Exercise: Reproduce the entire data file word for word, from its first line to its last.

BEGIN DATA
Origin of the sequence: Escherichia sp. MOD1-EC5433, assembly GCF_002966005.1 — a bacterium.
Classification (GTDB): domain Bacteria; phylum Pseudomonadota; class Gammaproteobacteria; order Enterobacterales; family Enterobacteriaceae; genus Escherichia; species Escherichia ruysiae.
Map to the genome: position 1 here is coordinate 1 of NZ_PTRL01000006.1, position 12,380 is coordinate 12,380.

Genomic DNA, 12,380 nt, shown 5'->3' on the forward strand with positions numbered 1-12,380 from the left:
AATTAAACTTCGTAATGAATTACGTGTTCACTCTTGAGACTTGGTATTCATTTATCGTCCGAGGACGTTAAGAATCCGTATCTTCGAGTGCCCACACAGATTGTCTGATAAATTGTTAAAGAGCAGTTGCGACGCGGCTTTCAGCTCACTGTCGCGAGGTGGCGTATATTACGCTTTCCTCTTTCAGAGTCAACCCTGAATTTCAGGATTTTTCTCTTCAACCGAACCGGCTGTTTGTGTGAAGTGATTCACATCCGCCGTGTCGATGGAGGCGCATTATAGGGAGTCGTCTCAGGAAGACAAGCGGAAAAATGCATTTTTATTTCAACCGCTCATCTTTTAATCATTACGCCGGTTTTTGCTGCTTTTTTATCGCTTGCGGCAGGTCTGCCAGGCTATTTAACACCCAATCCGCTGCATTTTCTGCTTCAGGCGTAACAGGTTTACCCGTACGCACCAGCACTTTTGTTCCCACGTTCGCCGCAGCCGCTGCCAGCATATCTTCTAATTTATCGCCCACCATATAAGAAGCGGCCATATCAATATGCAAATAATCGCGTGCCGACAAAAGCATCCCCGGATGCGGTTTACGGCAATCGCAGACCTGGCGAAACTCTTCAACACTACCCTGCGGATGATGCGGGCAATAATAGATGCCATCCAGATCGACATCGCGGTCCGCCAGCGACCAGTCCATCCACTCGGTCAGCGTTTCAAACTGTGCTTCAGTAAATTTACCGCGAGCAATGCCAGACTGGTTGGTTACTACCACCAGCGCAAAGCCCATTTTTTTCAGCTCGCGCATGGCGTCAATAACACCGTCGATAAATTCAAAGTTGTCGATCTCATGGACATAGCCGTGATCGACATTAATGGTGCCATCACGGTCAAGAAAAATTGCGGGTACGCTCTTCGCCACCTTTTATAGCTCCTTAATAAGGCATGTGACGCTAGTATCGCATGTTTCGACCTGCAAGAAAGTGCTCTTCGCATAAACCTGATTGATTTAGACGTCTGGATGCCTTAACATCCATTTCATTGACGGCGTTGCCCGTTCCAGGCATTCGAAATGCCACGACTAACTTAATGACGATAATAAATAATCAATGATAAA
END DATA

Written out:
Origin of the sequence: Escherichia sp. MOD1-EC5433, assembly GCF_002966005.1 — a bacterium.
Classification (GTDB): domain Bacteria; phylum Pseudomonadota; class Gammaproteobacteria; order Enterobacterales; family Enterobacteriaceae; genus Escherichia; species Escherichia ruysiae.
Map to the genome: position 1 here is coordinate 1 of NZ_PTRL01000006.1, position 12,380 is coordinate 12,380.

Genomic DNA, 12,380 nt, shown 5'->3' on the forward strand with positions numbered 1-12,380 from the left:
AATTAAACTTCGTAATGAATTACGTGTTCACTCTTGAGACTTGGTATTCATTTATCGTCCGAGGACGTTAAGAATCCGTATCTTCGAGTGCCCACACAGATTGTCTGATAAATTGTTAAAGAGCAGTTGCGACGCGGCTTTCAGCTCACTGTCGCGAGGTGGCGTATATTACGCTTTCCTCTTTCAGAGTCAACCCTGAATTTCAGGATTTTTCTCTTCAACCGAACCGGCTGTTTGTGTGAAGTGATTCACATCCGCCGTGTCGATGGAGGCGCATTATAGGGAGTCGTCTCAGGAAGACAAGCGGAAAAATGCATTTTTATTTCAACCGCTCATCTTTTAATCATTACGCCGGTTTTTGCTGCTTTTTTATCGCTTGCGGCAGGTCTGCCAGGCTATTTAACACCCAATCCGCTGCATTTTCTGCTTCAGGCGTAACAGGTTTACCCGTACGCACCAGCACTTTTGTTCCCACGTTCGCCGCAGCCGCTGCCAGCATATCTTCTAATTTATCGCCCACCATATAAGAAGCGGCCATATCAATATGCAAATAATCGCGTGCCGACAAAAGCATCCCCGGATGCGGTTTACGGCAATCGCAGACCTGGCGAAACTCTTCAACACTACCCTGCGGATGATGCGGGCAATAATAGATGCCATCCAGATCGACATCGCGGTCCGCCAGCGACCAGTCCATCCACTCGGTCAGCGTTTCAAACTGTGCTTCAGTAAATTTACCGCGAGCAATGCCAGACTGGTTGGTTACTACCACCAGCGCAAAGCCCATTTTTTTCAGCTCGCGCATGGCGTCAATAACACCGTCGATAAATTCAAAGTTGTCGATCTCATGGACATAGCCGTGATCGACATTAATGGTGCCATCACGGTCAAGAAAAATTGCGGGTACGCTCTTCGCCACCTTTTATAGCTCCTTAATAAGGCATGTGACGCTAGTATCGCATGTTTCGACCTGCAAGAAAGTGCTCTTCGCATAAACCTGATTGATTTAGACGTCTGGATGCCTTAACATCCATTTCATTGACGGCGTTGCCCGTTCCAGGCATTCGAAATGCCACGACTAACTTAATGACGATAATAAATAATCAATGATAAA